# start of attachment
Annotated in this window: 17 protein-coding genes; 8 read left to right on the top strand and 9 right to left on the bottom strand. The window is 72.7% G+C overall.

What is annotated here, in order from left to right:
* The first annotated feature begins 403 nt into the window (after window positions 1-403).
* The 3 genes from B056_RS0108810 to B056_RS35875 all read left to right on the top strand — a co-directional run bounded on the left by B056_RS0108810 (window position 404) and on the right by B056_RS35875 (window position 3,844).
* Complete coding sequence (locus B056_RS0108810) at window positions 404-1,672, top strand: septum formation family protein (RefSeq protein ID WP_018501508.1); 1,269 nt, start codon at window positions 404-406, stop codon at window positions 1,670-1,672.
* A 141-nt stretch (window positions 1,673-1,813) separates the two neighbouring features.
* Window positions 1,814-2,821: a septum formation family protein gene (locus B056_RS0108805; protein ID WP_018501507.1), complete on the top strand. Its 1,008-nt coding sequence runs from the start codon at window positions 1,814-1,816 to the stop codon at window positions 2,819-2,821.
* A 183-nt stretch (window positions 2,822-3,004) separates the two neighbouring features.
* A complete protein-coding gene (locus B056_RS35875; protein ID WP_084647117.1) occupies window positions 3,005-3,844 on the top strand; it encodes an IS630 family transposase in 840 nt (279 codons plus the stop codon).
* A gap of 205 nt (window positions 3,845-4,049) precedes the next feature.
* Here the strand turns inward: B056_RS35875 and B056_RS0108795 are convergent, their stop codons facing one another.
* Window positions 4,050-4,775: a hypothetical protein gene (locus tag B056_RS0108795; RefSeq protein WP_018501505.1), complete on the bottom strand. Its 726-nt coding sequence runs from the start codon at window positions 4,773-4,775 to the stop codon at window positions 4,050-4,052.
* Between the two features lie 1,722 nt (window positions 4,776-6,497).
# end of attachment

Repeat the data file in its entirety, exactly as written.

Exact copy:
Annotated in this window: 17 protein-coding genes; 8 read left to right on the top strand and 9 right to left on the bottom strand. The window is 72.7% G+C overall.

What is annotated here, in order from left to right:
* The first annotated feature begins 403 nt into the window (after window positions 1-403).
* The 3 genes from B056_RS0108810 to B056_RS35875 all read left to right on the top strand — a co-directional run bounded on the left by B056_RS0108810 (window position 404) and on the right by B056_RS35875 (window position 3,844).
* Complete coding sequence (locus B056_RS0108810) at window positions 404-1,672, top strand: septum formation family protein (RefSeq protein ID WP_018501508.1); 1,269 nt, start codon at window positions 404-406, stop codon at window positions 1,670-1,672.
* A 141-nt stretch (window positions 1,673-1,813) separates the two neighbouring features.
* Window positions 1,814-2,821: a septum formation family protein gene (locus B056_RS0108805; protein ID WP_018501507.1), complete on the top strand. Its 1,008-nt coding sequence runs from the start codon at window positions 1,814-1,816 to the stop codon at window positions 2,819-2,821.
* A 183-nt stretch (window positions 2,822-3,004) separates the two neighbouring features.
* A complete protein-coding gene (locus B056_RS35875; protein ID WP_084647117.1) occupies window positions 3,005-3,844 on the top strand; it encodes an IS630 family transposase in 840 nt (279 codons plus the stop codon).
* A gap of 205 nt (window positions 3,845-4,049) precedes the next feature.
* Here the strand turns inward: B056_RS35875 and B056_RS0108795 are convergent, their stop codons facing one another.
* Window positions 4,050-4,775: a hypothetical protein gene (locus tag B056_RS0108795; RefSeq protein WP_018501505.1), complete on the bottom strand. Its 726-nt coding sequence runs from the start codon at window positions 4,773-4,775 to the stop codon at window positions 4,050-4,052.
* Between the two features lie 1,722 nt (window positions 4,776-6,497).